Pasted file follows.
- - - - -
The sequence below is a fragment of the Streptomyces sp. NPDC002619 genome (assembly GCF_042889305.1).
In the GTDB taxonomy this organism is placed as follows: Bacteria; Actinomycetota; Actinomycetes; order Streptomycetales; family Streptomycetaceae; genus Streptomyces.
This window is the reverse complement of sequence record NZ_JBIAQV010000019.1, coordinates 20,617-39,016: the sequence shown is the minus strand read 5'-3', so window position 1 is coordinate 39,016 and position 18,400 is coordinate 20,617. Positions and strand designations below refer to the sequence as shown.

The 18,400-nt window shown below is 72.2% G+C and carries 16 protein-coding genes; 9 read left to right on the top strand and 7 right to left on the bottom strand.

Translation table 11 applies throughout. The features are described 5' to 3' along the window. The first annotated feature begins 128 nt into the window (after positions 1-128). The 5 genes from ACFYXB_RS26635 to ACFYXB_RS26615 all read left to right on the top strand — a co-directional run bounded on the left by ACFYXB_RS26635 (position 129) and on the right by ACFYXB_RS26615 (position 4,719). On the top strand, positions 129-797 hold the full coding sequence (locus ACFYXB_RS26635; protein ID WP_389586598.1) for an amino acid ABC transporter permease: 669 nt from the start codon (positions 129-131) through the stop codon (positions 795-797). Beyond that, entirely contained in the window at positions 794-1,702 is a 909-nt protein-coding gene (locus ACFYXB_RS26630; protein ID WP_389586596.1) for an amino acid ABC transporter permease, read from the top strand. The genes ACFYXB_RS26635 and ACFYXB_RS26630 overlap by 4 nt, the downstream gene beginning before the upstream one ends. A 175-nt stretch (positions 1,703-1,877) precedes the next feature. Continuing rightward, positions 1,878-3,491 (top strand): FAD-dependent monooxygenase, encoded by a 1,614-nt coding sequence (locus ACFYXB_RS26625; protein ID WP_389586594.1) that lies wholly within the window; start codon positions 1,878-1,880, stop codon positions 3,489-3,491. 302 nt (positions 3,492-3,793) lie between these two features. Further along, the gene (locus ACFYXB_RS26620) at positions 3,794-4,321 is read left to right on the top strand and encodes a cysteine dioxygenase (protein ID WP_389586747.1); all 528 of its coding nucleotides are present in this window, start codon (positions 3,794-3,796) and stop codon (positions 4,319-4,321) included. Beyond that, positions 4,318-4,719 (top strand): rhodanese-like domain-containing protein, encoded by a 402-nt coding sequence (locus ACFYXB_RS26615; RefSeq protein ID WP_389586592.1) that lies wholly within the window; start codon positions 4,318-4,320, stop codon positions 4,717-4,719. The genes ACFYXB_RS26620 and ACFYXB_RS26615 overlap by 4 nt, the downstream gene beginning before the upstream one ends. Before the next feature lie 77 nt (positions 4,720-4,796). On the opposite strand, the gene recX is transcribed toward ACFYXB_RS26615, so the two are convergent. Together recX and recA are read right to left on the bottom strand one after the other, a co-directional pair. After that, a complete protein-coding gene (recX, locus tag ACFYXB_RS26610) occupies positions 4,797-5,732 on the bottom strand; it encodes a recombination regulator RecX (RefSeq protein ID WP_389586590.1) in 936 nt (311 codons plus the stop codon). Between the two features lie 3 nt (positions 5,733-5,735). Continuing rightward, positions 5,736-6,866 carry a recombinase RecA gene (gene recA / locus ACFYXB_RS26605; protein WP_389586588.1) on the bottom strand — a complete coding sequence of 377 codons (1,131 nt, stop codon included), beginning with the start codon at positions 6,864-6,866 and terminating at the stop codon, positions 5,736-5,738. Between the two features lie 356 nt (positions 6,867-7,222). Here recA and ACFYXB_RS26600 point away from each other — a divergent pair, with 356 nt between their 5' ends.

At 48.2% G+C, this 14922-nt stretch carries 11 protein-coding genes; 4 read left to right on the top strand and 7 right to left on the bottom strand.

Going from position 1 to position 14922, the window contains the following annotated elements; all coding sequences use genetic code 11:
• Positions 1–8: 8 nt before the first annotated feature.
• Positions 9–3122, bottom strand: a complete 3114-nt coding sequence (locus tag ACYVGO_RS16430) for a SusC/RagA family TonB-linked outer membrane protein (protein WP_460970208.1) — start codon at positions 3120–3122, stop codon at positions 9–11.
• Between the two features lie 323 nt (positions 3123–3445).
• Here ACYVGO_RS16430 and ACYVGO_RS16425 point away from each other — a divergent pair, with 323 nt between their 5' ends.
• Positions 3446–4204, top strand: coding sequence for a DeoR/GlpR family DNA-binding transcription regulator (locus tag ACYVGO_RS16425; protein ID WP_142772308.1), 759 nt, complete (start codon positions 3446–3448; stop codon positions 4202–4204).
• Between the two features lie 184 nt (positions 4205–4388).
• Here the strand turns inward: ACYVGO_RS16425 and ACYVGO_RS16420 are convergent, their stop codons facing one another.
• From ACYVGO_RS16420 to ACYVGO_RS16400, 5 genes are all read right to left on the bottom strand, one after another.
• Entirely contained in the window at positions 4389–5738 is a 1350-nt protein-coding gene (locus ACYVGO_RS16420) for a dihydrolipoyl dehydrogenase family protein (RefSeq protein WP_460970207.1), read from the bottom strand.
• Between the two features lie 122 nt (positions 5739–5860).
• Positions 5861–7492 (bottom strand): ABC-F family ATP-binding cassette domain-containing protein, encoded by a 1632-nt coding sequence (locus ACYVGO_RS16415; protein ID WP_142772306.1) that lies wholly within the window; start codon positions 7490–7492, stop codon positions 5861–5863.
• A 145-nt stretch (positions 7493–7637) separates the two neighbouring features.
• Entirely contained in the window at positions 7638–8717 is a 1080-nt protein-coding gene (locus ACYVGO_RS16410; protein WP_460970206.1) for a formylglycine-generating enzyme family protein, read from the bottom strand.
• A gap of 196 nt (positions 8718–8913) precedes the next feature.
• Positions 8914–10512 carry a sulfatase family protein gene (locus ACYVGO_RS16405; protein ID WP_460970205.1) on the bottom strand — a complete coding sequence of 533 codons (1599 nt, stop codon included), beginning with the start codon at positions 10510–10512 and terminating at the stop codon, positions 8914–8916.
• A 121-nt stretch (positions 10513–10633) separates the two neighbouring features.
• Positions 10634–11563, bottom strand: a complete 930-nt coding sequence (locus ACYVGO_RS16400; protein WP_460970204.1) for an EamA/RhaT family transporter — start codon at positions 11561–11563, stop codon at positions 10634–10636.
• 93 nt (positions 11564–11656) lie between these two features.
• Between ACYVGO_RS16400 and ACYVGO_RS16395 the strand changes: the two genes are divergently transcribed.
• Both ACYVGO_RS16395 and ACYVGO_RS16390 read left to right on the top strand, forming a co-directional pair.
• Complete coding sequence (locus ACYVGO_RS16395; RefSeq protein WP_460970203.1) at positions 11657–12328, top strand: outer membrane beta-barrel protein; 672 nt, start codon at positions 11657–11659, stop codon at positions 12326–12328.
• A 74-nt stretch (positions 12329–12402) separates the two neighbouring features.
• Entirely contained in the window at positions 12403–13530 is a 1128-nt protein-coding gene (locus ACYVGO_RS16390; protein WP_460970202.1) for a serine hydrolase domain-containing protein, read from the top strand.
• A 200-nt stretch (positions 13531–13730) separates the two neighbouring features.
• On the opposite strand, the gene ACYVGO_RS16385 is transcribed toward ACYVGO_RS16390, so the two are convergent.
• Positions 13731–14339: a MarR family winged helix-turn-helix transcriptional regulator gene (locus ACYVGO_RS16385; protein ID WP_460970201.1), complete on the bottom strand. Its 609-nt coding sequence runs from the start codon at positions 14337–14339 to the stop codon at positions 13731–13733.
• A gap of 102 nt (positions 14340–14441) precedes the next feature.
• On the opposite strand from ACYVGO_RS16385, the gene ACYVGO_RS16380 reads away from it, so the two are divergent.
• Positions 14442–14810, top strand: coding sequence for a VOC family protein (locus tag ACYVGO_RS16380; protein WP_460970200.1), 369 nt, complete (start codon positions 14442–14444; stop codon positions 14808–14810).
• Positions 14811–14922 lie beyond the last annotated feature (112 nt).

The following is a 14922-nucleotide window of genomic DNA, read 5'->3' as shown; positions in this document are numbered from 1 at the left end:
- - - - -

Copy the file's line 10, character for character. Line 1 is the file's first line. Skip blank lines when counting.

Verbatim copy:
• Between the two features lie 323 nt (positions 3123–3445).